Tiptoeing around corporate tax fraud at the G20 finance ministers meeting

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Finding a way to end legal tax evasion was the theme announced for the G20 Finance Ministers and Central Bankers Meeting in Moscow over the weekend, in preparation for the G20 Moscow Summit this coming September.

The sums lost to public treasuries through corporate tax leakages are stupendous. A 2011 study by the Tax Justice Network estimated the cost as in excess of US$3.1 trillion. When public austerity measures have created a world youth employment crisis, and sabotaged Greece, Spain, Portugal and the economies of other countries, stopping transnational corporations from stuffing revenues into tax havens and hiding profits from tax collectors should have wide support.

Why should citizens pay more so that corporations can pay less?

In Moscow, ministers and governors had before them an OECD report about increasing the tax take from multinational corporations. The OECD have been gathering a list of countries prepared to share information on how companies are taxed, and how much they pay. This is all to the good, but too slow, and not nearly enough.

Multinational corporations have an established set of techniques designed to avoid and evade taxes that have been well documented by the U.S. Congressional Research Service. Making these techniques illegal at the international level is needed, urgently.

The OECD report uses technical language to describe real problems. What it calls the erosion of the tax base, refers to the huge Internet-based companies such as Google, Amazon, or Apple, that make money in countries without paying taxes in those countries. Amazon may put Canadian booksellers out of business and inhibit domestic publishing, but like other digital giants, while it has Canadian customers, it pays little or no Canadian corporate income taxes.

The OECD focuses on what is calls profit-shifting. This is polite language for legal tax fraud. In a common practice, a company makes a loan to a subsidiary in a lower tax jurisdiction. The subsidiary pays interest on the loan and deducts it from its taxable income as a business expense. In some jurisdictions, under favoured treatment for dividends, the parent company then deducts the interest it receives. To summarize, a bookkeeping operation doubles the amount of tax not paid.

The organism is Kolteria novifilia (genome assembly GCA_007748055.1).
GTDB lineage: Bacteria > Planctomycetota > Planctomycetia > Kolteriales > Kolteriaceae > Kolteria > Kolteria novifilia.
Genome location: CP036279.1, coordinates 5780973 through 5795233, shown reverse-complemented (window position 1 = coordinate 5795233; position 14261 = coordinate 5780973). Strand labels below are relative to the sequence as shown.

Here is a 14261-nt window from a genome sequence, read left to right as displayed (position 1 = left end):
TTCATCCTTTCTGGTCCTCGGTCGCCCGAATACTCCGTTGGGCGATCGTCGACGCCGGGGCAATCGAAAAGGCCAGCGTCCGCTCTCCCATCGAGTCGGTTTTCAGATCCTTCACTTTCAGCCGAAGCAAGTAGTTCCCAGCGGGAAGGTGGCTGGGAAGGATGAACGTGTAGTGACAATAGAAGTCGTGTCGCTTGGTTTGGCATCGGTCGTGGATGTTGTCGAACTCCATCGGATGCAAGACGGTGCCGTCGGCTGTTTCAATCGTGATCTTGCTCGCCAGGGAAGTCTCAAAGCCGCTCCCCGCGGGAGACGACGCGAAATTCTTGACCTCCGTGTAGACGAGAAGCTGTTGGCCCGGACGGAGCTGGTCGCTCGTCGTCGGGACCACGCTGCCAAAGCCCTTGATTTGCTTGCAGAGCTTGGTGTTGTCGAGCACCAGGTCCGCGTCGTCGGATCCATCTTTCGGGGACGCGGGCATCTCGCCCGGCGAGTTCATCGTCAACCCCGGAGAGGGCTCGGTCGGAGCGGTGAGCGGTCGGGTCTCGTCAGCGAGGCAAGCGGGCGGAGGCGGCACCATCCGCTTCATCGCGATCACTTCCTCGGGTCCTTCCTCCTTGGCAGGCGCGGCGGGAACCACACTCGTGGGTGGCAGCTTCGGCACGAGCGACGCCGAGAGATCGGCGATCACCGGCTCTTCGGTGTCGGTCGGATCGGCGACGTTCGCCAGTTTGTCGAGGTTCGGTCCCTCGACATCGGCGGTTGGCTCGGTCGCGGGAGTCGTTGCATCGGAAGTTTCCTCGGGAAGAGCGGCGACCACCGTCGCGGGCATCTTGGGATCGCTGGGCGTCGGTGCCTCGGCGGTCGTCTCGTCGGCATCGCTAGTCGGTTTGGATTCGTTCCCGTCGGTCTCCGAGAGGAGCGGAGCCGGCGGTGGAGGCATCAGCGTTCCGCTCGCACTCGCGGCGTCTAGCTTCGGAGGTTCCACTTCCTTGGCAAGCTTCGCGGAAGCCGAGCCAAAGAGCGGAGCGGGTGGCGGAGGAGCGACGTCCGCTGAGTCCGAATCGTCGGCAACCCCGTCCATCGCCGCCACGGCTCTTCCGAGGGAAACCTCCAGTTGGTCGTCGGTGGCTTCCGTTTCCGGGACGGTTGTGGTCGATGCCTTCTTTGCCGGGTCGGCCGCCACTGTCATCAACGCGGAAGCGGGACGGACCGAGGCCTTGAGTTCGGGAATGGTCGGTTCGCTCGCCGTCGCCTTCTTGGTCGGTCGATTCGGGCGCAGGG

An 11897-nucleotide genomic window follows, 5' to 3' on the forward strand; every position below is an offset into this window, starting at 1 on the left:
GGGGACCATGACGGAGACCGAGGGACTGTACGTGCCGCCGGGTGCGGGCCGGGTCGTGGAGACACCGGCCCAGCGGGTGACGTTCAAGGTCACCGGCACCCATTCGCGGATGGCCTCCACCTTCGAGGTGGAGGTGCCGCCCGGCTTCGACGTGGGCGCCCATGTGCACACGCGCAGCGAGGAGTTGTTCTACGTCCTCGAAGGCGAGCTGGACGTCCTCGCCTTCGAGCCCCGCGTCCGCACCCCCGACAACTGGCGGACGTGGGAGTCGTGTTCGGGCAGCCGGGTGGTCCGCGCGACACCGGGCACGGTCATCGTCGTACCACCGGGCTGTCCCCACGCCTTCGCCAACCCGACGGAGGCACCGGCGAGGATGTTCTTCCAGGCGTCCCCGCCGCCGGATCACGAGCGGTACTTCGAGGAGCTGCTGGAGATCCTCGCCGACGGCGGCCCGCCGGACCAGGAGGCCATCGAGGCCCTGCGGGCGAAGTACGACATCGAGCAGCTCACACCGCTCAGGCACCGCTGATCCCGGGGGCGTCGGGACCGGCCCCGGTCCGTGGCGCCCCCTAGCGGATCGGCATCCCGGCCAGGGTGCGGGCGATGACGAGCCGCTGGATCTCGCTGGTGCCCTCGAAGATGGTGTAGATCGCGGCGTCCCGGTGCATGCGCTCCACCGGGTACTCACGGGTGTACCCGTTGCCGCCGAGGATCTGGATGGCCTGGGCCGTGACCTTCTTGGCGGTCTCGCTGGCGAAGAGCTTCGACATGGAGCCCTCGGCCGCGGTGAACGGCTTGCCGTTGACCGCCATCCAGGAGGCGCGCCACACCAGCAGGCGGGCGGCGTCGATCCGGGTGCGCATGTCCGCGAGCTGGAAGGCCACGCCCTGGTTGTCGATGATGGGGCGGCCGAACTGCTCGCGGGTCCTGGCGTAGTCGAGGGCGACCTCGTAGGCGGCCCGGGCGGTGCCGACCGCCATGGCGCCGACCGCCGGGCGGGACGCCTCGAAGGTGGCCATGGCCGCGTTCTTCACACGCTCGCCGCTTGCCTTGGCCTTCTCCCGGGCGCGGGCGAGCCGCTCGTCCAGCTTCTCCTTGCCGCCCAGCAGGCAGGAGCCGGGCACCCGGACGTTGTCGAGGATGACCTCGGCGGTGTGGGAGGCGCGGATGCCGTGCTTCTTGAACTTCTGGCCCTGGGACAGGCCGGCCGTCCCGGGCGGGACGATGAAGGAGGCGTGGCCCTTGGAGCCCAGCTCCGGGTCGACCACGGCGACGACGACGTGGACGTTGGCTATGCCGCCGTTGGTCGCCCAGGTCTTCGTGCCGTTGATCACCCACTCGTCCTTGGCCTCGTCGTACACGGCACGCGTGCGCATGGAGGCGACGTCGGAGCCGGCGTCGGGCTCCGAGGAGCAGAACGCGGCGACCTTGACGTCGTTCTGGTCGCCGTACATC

The main technique used by multinational corporations is to set artificial prices for internal transactions so as to book profits in low-tax or no-tax jurisdictions. This process, known as transfer pricing, suggests that corporate income taxes may not be the best way to get multinationals to pay their fair share. Instead, taxes on capital (corporate debt and equity) and financial transaction taxes may offer the most promise for defeating corporate tax evasion.

The OECD approach to corporate tax reform is to patch up its model tax treaty approach. Using promises of investment to follow, for decades the OECD has been encouraging countries to sign bilateral tax treaties. These are designed to protect corporations from double taxation of multinational profits (while as we see above, double non-taxation has become a problem). It makes little sense, particularly for countries with extractive industries (or foreign-owned manufacturers) to sign such deals. Poor countries with extractive industries are being gouged around the world as figures from the Revenue Watch Institute show.

Countries own the resource, and should sell it for the world price, charging steep taxes on producers for extracting the non-renewable resource.

Originally designed to meet the needs of American multinationals, bilateral tax treaties rest on the erroneous assumption that companies that organize the workforce to take money out of the economy are the ones that create wealth, and deserve preferential tax treatment, not the people who do the work, and pay dearly, for the non-payment of taxes by corporations.

The principle of paying taxes on economic activity where it takes place needs to replace the principle of paying taxes where corporations pay the least. Treating multinationals as a sole enterprise rather than as a fictional group of separate companies is entirely feasible. What is required is that a multilateral approach to corporate taxation be substituted for the bilateral tax treaty approach.

Politically, the analysis and debate of corporate taxation needs to be moved out of the OECD to the United Nations where all countries are present, and not just the major economic players regrouped in the G20. Putting resource taxation into context means major political issues of violence, corruption and armed conflict in resource extraction jurisdictions get addressed and not just the revenue needs of the wealthy nations.

Duncan Cameron is the president of rabble.ca and writes a weekly column on politics and current affairs.

Photo: IMF Photo/Stephen Jaffe/flickr

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